Celestine Miller Jeffreys Beethoven Academic Center
25 W. 47th Street
Chicago IL 60609


This mini-teach is designed for middle-school students. Through observation,
demonstration and brainstorming, students will learn the three different types
of muscles and their functions. By building a model of the arm, they will learn
its basic anatomy and how muscles, particularly the bicep and tricep, function
in relationship to bones. Students will perform an experiment on the
relationship between muscle size and muscle fatigue.

Materials Needed:

[for groups of three students]
(10) Pre-prepared wooden upperarm and forearm (humerus, radius & ulna), attached
to each other with (5) hinges; each set containing (4) nails or screws in
anatomically correct positions
(10) Oblong balloons
(5) Markers
(5) Gallon milk jugs filled with water - weight approx. 8 lbs.
(5) Tape measures
(5) Pre-prepared charts
(1) Chicken/cow cardiac, smooth and skeletal muscles
(15) Copies of arm exercises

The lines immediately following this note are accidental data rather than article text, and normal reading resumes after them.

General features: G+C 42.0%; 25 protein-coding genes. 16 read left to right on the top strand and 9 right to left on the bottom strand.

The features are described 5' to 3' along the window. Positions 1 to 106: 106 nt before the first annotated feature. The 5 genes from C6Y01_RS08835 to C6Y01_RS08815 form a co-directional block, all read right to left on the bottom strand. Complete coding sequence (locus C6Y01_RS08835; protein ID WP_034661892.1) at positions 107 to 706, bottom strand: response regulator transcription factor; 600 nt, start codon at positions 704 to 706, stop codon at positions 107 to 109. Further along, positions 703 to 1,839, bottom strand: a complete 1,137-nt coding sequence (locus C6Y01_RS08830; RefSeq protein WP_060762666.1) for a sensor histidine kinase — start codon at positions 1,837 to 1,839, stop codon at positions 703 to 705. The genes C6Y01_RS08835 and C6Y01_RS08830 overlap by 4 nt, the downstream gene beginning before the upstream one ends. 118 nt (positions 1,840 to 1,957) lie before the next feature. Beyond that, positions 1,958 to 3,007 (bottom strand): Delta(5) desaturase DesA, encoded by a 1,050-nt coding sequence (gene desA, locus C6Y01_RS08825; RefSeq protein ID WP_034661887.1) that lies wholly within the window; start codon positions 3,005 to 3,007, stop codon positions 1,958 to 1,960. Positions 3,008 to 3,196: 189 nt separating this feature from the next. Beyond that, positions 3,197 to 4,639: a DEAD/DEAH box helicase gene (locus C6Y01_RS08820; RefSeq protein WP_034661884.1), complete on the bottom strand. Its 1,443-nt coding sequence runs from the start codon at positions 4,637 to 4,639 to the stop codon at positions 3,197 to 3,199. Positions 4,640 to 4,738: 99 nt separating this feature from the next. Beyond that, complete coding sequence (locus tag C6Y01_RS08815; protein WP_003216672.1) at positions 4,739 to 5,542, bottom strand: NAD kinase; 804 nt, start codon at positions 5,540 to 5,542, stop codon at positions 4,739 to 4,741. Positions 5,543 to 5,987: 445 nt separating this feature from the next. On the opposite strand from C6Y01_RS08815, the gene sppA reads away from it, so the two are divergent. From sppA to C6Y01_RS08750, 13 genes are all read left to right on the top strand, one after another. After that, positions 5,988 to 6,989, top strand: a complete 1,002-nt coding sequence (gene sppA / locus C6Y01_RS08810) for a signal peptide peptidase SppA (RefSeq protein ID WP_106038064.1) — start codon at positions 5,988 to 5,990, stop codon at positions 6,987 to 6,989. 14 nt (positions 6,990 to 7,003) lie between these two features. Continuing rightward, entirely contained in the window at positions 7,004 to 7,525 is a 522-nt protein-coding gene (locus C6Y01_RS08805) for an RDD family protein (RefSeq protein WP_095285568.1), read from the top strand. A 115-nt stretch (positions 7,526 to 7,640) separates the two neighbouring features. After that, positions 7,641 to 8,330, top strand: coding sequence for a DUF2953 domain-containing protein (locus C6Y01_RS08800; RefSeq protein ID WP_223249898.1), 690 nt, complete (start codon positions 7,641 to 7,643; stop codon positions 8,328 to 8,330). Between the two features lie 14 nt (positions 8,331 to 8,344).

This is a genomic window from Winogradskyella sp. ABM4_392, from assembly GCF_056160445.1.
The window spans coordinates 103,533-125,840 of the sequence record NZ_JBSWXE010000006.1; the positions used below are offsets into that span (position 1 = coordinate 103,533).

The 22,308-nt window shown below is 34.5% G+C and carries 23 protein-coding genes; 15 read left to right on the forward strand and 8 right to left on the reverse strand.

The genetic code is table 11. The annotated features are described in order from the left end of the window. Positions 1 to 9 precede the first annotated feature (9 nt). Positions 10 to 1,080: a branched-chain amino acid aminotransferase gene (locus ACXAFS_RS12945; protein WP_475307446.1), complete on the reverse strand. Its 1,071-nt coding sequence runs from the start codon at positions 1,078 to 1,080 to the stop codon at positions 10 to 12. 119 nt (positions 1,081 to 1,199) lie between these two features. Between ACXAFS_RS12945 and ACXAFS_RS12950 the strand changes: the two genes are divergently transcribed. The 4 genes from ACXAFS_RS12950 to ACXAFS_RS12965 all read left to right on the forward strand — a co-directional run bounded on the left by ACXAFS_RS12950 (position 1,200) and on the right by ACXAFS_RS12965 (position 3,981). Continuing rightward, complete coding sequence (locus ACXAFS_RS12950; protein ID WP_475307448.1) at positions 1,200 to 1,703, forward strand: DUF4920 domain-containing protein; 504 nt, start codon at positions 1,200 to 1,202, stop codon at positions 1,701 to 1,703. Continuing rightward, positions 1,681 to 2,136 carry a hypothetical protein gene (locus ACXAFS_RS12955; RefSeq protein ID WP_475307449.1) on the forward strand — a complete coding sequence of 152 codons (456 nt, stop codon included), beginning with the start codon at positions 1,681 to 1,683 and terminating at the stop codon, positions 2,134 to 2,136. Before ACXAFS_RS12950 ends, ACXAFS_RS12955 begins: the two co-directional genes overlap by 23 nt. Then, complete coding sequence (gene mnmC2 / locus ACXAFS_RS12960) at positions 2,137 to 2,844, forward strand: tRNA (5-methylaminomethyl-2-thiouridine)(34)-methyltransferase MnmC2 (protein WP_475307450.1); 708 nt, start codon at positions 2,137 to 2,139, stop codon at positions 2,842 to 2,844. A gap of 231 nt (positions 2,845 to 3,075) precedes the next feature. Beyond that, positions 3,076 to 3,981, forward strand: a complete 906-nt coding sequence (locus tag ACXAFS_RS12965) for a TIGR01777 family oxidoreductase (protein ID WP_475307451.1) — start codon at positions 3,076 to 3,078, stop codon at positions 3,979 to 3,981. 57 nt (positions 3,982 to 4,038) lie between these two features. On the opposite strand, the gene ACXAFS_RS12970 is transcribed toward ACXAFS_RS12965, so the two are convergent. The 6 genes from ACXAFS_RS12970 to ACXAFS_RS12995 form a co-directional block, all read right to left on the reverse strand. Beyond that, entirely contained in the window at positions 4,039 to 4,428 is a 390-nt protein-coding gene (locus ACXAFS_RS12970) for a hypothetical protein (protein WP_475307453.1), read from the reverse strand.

Visuals: a large "MuscleMania" banner draped across the front of the class and
pictures of weightlifters taped near the students' workstations.

Demonstrate movements that the three types of muscles (cardiac, smooth and
skeletal) enable us to perform. The student-demonstrator will jump up and down
(skeletal-large muscles), frown (skeletal-small muscles), and eat (smooth).
Discuss the continuous beating of the heart (cardiac), and introduce the concept
of voluntary (skeletal) and involuntary (cardiac, smooth) control. Pass around
the chicken/cow cardiac, smooth and skeletal muscles so students can see and
feel the difference between these three types of muscle. Skeletal muscle is
striated, cardiac muscle is somewhat striated and smooth muscle has no